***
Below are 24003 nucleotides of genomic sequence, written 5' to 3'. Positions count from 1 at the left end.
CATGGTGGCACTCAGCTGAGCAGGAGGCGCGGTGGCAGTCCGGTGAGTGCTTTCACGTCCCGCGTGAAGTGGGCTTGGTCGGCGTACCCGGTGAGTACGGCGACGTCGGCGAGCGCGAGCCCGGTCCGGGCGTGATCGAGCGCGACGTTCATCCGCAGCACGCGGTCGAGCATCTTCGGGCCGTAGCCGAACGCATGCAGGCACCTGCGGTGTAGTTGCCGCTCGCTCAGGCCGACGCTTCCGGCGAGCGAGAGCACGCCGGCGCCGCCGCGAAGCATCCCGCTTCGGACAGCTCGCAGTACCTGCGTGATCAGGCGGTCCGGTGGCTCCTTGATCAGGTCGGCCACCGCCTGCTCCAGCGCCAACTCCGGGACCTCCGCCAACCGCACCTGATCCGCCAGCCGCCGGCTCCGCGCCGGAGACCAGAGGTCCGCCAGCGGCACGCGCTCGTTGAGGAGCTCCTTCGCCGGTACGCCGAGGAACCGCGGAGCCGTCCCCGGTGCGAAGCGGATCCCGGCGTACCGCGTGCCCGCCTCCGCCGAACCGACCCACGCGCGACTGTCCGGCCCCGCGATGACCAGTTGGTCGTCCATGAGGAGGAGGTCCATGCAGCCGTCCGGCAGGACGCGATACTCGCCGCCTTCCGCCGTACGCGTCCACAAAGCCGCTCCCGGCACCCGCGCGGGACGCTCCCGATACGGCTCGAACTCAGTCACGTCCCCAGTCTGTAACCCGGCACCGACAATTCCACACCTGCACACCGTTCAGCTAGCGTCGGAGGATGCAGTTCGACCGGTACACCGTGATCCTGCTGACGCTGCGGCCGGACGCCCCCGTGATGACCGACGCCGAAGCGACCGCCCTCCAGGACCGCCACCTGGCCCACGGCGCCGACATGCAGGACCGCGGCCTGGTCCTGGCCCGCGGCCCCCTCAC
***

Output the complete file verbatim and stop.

Below are 24003 nucleotides of genomic sequence, written 5' to 3'. Positions count from 1 at the left end.
CATGGTGGCACTCAGCTGAGCAGGAGGCGCGGTGGCAGTCCGGTGAGTGCTTTCACGTCCCGCGTGAAGTGGGCTTGGTCGGCGTACCCGGTGAGTACGGCGACGTCGGCGAGCGCGAGCCCGGTCCGGGCGTGATCGAGCGCGACGTTCATCCGCAGCACGCGGTCGAGCATCTTCGGGCCGTAGCCGAACGCATGCAGGCACCTGCGGTGTAGTTGCCGCTCGCTCAGGCCGACGCTTCCGGCGAGCGAGAGCACGCCGGCGCCGCCGCGAAGCATCCCGCTTCGGACAGCTCGCAGTACCTGCGTGATCAGGCGGTCCGGTGGCTCCTTGATCAGGTCGGCCACCGCCTGCTCCAGCGCCAACTCCGGGACCTCCGCCAACCGCACCTGATCCGCCAGCCGCCGGCTCCGCGCCGGAGACCAGAGGTCCGCCAGCGGCACGCGCTCGTTGAGGAGCTCCTTCGCCGGTACGCCGAGGAACCGCGGAGCCGTCCCCGGTGCGAAGCGGATCCCGGCGTACCGCGTGCCCGCCTCCGCCGAACCGACCCACGCGCGACTGTCCGGCCCCGCGATGACCAGTTGGTCGTCCATGAGGAGGAGGTCCATGCAGCCGTCCGGCAGGACGCGATACTCGCCGCCTTCCGCCGTACGCGTCCACAAAGCCGCTCCCGGCACCCGCGCGGGACGCTCCCGATACGGCTCGAACTCAGTCACGTCCCCAGTCTGTAACCCGGCACCGACAATTCCACACCTGCACACCGTTCAGCTAGCGTCGGAGGATGCAGTTCGACCGGTACACCGTGATCCTGCTGACGCTGCGGCCGGACGCCCCCGTGATGACCGACGCCGAAGCGACCGCCCTCCAGGACCGCCACCTGGCCCACGGCGCCGACATGCAGGACCGCGGCCTGGTCCTGGCCCGCGGCCCCCTCAC